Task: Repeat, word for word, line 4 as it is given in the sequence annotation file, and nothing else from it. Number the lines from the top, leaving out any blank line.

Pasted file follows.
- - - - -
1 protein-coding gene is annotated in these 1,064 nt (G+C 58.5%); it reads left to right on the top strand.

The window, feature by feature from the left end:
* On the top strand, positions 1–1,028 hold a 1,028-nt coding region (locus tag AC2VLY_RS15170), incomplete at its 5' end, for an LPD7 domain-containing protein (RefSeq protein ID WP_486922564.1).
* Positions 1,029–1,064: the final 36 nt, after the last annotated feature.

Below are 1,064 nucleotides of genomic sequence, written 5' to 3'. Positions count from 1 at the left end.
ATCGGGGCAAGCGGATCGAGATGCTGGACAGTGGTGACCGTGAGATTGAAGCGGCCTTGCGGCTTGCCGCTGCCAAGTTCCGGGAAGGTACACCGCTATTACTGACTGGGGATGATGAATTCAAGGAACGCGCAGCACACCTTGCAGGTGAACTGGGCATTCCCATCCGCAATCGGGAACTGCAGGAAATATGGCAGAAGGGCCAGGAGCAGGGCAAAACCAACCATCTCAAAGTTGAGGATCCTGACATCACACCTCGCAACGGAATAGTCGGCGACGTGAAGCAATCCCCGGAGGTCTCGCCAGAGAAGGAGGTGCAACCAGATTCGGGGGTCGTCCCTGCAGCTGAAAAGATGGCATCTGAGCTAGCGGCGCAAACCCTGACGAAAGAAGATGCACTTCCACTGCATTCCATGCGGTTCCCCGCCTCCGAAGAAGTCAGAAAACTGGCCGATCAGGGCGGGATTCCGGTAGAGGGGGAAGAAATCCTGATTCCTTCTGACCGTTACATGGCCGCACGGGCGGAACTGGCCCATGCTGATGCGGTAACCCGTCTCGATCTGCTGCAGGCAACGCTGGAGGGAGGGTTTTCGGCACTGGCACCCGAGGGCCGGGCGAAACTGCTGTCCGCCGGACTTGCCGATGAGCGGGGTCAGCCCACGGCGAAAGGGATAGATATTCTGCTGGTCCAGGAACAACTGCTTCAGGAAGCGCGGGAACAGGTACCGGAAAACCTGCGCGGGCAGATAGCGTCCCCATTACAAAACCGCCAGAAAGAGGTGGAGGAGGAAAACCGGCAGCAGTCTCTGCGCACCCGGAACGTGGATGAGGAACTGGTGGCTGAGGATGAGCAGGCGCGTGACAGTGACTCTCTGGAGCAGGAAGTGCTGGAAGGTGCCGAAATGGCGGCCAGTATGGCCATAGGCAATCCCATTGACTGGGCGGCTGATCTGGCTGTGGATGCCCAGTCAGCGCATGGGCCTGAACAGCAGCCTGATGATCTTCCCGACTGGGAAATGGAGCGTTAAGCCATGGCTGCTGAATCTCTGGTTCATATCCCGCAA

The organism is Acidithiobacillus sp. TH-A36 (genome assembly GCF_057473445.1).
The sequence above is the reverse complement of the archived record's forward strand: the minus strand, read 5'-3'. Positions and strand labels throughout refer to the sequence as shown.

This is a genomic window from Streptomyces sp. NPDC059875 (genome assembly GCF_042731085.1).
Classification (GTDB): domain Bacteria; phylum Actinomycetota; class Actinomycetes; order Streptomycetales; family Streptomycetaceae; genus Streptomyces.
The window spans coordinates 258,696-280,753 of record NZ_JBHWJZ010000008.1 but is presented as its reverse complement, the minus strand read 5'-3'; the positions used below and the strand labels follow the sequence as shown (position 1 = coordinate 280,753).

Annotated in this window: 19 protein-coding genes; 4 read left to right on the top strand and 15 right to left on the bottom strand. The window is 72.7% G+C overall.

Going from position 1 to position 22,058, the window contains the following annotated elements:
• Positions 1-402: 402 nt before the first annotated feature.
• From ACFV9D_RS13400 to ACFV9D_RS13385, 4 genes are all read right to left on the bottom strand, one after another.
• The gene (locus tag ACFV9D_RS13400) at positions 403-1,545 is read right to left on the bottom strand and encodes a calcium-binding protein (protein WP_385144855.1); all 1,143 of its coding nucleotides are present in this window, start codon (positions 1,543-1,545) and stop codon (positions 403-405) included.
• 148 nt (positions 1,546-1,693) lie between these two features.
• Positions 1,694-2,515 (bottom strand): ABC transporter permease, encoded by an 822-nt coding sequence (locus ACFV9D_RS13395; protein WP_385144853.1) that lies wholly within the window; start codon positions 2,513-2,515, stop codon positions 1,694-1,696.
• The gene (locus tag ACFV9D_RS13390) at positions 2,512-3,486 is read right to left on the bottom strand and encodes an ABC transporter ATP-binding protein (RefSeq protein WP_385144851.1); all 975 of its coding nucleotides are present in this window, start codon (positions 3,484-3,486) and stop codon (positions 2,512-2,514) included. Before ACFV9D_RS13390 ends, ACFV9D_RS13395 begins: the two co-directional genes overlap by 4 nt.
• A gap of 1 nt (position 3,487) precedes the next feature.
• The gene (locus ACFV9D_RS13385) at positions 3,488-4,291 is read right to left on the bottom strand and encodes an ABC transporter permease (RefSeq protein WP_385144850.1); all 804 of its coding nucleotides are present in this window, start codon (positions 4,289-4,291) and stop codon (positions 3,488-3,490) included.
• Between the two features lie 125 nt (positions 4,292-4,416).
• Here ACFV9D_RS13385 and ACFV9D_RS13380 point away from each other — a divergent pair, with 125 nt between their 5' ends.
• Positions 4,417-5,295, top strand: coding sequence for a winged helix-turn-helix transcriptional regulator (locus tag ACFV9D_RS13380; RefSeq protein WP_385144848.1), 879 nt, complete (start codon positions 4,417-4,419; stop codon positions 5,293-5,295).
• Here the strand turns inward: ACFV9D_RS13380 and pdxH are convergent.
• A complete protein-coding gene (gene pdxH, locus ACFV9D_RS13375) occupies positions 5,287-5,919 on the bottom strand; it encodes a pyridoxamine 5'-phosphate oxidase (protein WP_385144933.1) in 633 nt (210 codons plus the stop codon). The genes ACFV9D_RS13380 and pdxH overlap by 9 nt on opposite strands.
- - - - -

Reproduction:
* Positions 1,029–1,064: the final 36 nt, after the last annotated feature.